Alabama locked up a spot in the national championship game Monday, less than an hour before midnight. The Crimson Tide then spent the night in New Orleans and caught an early flight back home to Tuscaloosa, Alabama.
Georgia emerged from an emotionally draining overtime Rose Bowl win before making a cross-country flight home to Athens, Georgia.
Friday, both teams will arrive in Atlanta with precious time to spare on their plans for the biggest game of the season.
“They're coming from the West Coast; we're coming from New Orleans,” Alabama coach Nick Saban said. “Then we've got to be (in Atlanta) on Friday.
“I think that some kind of way, somebody has got to think about the players a little bit when it comes to these games and not just what's convenient for the media or TV or whatever.”
The national championship game kicks off at 7 p.m. Monday, one week after the semifinal games.
Saban didn't go as far as to say an extra week is necessary, but he said an extra day wouldn’t hurt. This, he noted, is not quite the same as a standard regular-season game.
“When you go to a bowl game and you're there for a week, it's really kind of hard to pack up and leave at 1 in the morning to get home,” Saban said.
“We spent the night and had to come back this morning, and this is like a regular Sunday preparation for us. I do think it's a little quicker turnaround for the players, and obviously a pretty quick preparation for both teams, as well. I don't think you need two weeks. I think just an extra day, just put a travel day in there.”
Knowing his team was playing for a chance to continue its season, Georgia coach Kirby Smart said his team tried to mitigate the effect of spending a week in the Pacific time zone, encouraging players to operate as if they were still in their home time zone.
Smart said he plans to manage the quick turnaround by emphasizing rest and recovery — which he admitted is a challenge in modern days with everything that demands a young person’s attention.
“What we talk about all the time is getting your sleep, getting your dark hours, getting off your phone,” Smart said.
Smart echoed Saban’s suggestion that an extra day or two would be beneficial.
Alabama was in the mood for a throwback to the days when it sucked all the drama out of a place and replaced it with that good ol’ fashioned C…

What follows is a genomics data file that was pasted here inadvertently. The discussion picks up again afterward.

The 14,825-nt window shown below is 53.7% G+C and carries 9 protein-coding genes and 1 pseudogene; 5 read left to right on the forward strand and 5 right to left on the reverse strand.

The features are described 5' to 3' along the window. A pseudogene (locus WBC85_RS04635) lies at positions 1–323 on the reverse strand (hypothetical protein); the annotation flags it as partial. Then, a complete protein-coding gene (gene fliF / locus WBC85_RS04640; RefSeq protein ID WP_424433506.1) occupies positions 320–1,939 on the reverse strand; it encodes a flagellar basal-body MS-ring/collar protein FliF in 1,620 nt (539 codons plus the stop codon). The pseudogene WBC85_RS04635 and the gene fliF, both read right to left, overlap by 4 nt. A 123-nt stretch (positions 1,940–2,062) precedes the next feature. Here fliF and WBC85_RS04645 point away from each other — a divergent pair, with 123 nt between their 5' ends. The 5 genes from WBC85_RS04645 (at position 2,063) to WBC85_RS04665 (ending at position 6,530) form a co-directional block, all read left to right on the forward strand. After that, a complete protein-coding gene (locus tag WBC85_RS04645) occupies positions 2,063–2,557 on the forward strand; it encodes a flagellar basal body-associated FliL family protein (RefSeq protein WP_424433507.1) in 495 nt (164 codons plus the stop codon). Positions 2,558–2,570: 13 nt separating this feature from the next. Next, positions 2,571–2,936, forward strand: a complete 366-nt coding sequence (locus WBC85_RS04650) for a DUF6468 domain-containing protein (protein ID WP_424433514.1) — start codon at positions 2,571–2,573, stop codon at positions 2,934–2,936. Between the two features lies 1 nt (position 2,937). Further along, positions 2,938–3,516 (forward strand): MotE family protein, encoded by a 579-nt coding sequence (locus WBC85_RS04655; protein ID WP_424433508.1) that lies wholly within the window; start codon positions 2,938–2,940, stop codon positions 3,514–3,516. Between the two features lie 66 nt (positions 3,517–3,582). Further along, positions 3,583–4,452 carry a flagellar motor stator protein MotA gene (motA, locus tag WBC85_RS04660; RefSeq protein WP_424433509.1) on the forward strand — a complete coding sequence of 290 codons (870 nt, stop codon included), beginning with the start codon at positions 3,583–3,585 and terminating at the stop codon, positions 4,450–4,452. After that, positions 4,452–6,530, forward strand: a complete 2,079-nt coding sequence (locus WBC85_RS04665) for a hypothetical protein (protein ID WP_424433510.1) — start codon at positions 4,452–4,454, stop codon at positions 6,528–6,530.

Off the top of his head, Saban ranked Alabama's defensive performance against Clemson in the Sugar Bowl on Monday ranked right up near the top of his personal list.
The only comparable game he could think of occurred on the same field, a night many Louisiana locals won’t soon forget.
“There's only one that I remember, and that was when we played LSU in the championship game in New Orleans in ... 2011,” Saban said. “I thought the defense played with sort of a ferocious, relentless sort of I-won't-be-denied attitude in the way they competed in the game.”
Alabama allowed 188 yards from scrimmage in a 24-6 win against Clemson in Monday’s semifinal game — not quite the same level of dominance as when it held LSU to 92 total yards in a 21-0 shutout in 2011.
The first chants of "S-E-C! S-E-C!" started in the Mercedes-Benz Superdome with 3:45 left in the first quarter of Monday night's Sugar Bowl.
Georgia rallied from a 31-14 deficit in an adrenaline-fueled overtime victory against Oklahoma in the Rose Bowl.
Smart admitted he was concerned about the emotional toll that took on his team with just a week to prepare for the biggest game of the season.
“A very emotional game last night, which concerns me, and (I) talked to the players immediately afterwards about not burning any more energy or emotion on that game and moving on,” Smart said. “You know, Alabama had a little more sound victory, so they probably didn't burn quite as much emotion.”
Senior running back Sony Michel, who scored the game-winning touchdown in overtime, did not sound concerned about his team’s focus after the Rose Bowl win.
“We won games around here, so we know how to handle situations like this,” Michel said. “We know our task at hand. We’ve just got to move forward.”